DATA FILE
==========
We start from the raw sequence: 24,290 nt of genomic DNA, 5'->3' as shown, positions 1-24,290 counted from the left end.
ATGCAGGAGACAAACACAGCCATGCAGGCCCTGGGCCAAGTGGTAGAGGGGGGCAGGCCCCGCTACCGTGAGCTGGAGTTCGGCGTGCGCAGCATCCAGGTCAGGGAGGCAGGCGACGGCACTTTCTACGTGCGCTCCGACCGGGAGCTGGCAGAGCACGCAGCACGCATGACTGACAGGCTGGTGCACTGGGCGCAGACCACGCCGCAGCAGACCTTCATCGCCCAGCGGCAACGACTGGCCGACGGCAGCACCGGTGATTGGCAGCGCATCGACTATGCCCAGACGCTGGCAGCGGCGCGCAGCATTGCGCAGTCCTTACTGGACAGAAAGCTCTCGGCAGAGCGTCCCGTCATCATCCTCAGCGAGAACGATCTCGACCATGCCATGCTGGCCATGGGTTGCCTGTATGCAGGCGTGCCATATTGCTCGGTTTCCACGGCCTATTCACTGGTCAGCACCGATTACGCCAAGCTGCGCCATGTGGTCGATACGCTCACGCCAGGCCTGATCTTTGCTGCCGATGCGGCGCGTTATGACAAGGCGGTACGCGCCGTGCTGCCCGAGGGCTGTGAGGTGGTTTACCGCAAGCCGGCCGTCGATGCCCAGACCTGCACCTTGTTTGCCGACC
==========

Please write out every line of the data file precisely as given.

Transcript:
We start from the raw sequence: 24,290 nt of genomic DNA, 5'->3' as shown, positions 1-24,290 counted from the left end.
ATGCAGGAGACAAACACAGCCATGCAGGCCCTGGGCCAAGTGGTAGAGGGGGGCAGGCCCCGCTACCGTGAGCTGGAGTTCGGCGTGCGCAGCATCCAGGTCAGGGAGGCAGGCGACGGCACTTTCTACGTGCGCTCCGACCGGGAGCTGGCAGAGCACGCAGCACGCATGACTGACAGGCTGGTGCACTGGGCGCAGACCACGCCGCAGCAGACCTTCATCGCCCAGCGGCAACGACTGGCCGACGGCAGCACCGGTGATTGGCAGCGCATCGACTATGCCCAGACGCTGGCAGCGGCGCGCAGCATTGCGCAGTCCTTACTGGACAGAAAGCTCTCGGCAGAGCGTCCCGTCATCATCCTCAGCGAGAACGATCTCGACCATGCCATGCTGGCCATGGGTTGCCTGTATGCAGGCGTGCCATATTGCTCGGTTTCCACGGCCTATTCACTGGTCAGCACCGATTACGCCAAGCTGCGCCATGTGGTCGATACGCTCACGCCAGGCCTGATCTTTGCTGCCGATGCGGCGCGTTATGACAAGGCGGTACGCGCCGTGCTGCCCGAGGGCTGTGAGGTGGTTTACCGCAAGCCGGCCGTCGATGCCCAGACCTGCACCTTGTTTGCCGACC